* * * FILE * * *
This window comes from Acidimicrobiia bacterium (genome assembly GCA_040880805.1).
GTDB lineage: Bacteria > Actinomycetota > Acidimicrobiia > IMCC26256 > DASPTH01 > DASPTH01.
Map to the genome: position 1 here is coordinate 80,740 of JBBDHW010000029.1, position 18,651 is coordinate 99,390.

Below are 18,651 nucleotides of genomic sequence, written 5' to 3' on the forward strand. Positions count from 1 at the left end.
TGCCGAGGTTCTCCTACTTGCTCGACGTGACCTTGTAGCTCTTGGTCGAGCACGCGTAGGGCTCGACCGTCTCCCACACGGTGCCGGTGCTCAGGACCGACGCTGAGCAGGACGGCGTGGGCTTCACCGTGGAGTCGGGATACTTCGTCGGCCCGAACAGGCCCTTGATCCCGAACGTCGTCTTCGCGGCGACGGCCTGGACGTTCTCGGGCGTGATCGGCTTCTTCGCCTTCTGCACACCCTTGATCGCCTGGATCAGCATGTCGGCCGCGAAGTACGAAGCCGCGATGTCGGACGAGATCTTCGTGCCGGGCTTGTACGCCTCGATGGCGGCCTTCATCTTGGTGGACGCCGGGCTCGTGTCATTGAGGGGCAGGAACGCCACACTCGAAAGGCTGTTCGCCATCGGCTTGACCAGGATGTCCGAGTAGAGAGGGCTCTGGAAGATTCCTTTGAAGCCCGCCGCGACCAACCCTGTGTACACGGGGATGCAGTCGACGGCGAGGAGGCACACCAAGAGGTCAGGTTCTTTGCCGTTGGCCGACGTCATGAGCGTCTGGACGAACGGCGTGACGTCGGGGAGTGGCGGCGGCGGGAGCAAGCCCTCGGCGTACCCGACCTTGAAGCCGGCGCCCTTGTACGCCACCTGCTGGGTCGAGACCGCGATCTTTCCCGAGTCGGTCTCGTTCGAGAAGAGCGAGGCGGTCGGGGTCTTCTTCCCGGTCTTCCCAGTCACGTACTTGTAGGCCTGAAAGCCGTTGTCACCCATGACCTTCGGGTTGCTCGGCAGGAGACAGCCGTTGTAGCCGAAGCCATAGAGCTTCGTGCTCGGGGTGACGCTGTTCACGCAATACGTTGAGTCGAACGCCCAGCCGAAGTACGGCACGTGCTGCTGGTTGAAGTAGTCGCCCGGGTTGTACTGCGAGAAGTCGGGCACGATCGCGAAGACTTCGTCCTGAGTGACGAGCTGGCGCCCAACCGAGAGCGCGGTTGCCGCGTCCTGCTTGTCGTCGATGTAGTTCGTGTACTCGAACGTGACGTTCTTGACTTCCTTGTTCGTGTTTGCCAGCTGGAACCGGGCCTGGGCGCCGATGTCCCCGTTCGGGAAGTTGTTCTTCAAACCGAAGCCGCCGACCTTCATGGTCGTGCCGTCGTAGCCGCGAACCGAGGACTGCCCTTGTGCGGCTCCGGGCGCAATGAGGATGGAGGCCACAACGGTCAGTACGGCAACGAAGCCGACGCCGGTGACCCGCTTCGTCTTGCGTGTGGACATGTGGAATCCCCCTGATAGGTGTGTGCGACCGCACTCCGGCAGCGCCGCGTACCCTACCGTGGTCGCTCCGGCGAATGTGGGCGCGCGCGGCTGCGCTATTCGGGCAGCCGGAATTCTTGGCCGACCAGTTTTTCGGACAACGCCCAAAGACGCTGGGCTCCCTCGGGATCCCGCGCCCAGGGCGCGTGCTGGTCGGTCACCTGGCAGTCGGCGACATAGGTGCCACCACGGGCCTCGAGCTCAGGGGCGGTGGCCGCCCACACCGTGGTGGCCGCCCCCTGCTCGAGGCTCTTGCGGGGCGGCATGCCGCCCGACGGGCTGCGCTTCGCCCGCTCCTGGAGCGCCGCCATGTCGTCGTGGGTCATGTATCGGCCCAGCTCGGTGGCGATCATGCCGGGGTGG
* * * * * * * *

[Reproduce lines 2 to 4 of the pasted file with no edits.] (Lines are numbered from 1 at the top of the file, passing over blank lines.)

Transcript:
GTDB lineage: Bacteria > Actinomycetota > Acidimicrobiia > IMCC26256 > DASPTH01 > DASPTH01.
Map to the genome: position 1 here is coordinate 80,740 of JBBDHW010000029.1, position 18,651 is coordinate 99,390.

Below are 18,651 nucleotides of genomic sequence, written 5' to 3' on the forward strand. Positions count from 1 at the left end.